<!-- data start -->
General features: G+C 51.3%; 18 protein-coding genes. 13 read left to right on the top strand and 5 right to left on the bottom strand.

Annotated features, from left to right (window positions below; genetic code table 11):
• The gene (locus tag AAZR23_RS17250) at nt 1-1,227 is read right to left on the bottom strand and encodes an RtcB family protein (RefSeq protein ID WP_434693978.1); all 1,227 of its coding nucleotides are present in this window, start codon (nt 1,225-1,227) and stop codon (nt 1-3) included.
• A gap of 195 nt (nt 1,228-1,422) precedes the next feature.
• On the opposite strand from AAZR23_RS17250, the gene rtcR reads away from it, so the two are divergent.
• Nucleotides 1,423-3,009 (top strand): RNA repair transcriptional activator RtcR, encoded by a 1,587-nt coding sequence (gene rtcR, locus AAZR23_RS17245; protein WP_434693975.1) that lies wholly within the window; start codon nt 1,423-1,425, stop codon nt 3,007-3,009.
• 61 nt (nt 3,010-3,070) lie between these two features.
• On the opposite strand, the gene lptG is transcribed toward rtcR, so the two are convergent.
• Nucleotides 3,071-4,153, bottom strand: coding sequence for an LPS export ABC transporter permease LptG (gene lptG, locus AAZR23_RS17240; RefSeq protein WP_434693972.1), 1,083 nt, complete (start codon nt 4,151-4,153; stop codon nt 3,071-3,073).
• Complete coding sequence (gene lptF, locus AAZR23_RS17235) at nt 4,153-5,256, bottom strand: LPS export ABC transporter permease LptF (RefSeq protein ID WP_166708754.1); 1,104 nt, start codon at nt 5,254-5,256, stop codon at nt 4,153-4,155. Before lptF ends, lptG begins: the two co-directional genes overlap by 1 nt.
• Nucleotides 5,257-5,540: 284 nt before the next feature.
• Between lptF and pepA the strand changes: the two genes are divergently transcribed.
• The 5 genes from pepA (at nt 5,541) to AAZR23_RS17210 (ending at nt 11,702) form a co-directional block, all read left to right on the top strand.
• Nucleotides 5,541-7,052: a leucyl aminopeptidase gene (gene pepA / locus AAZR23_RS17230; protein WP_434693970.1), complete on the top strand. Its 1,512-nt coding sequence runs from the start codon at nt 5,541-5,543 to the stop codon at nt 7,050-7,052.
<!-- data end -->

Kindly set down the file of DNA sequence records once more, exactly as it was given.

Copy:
General features: G+C 51.3%; 18 protein-coding genes. 13 read left to right on the top strand and 5 right to left on the bottom strand.

Annotated features, from left to right (window positions below; genetic code table 11):
• The gene (locus tag AAZR23_RS17250) at nt 1-1,227 is read right to left on the bottom strand and encodes an RtcB family protein (RefSeq protein ID WP_434693978.1); all 1,227 of its coding nucleotides are present in this window, start codon (nt 1,225-1,227) and stop codon (nt 1-3) included.
• A gap of 195 nt (nt 1,228-1,422) precedes the next feature.
• On the opposite strand from AAZR23_RS17250, the gene rtcR reads away from it, so the two are divergent.
• Nucleotides 1,423-3,009 (top strand): RNA repair transcriptional activator RtcR, encoded by a 1,587-nt coding sequence (gene rtcR, locus AAZR23_RS17245; protein WP_434693975.1) that lies wholly within the window; start codon nt 1,423-1,425, stop codon nt 3,007-3,009.
• 61 nt (nt 3,010-3,070) lie between these two features.
• On the opposite strand, the gene lptG is transcribed toward rtcR, so the two are convergent.
• Nucleotides 3,071-4,153, bottom strand: coding sequence for an LPS export ABC transporter permease LptG (gene lptG, locus AAZR23_RS17240; RefSeq protein WP_434693972.1), 1,083 nt, complete (start codon nt 4,151-4,153; stop codon nt 3,071-3,073).
• Complete coding sequence (gene lptF, locus AAZR23_RS17235) at nt 4,153-5,256, bottom strand: LPS export ABC transporter permease LptF (RefSeq protein ID WP_166708754.1); 1,104 nt, start codon at nt 5,254-5,256, stop codon at nt 4,153-4,155. Before lptF ends, lptG begins: the two co-directional genes overlap by 1 nt.
• Nucleotides 5,257-5,540: 284 nt before the next feature.
• Between lptF and pepA the strand changes: the two genes are divergently transcribed.
• The 5 genes from pepA (at nt 5,541) to AAZR23_RS17210 (ending at nt 11,702) form a co-directional block, all read left to right on the top strand.
• Nucleotides 5,541-7,052: a leucyl aminopeptidase gene (gene pepA / locus AAZR23_RS17230; protein WP_434693970.1), complete on the top strand. Its 1,512-nt coding sequence runs from the start codon at nt 5,541-5,543 to the stop codon at nt 7,050-7,052.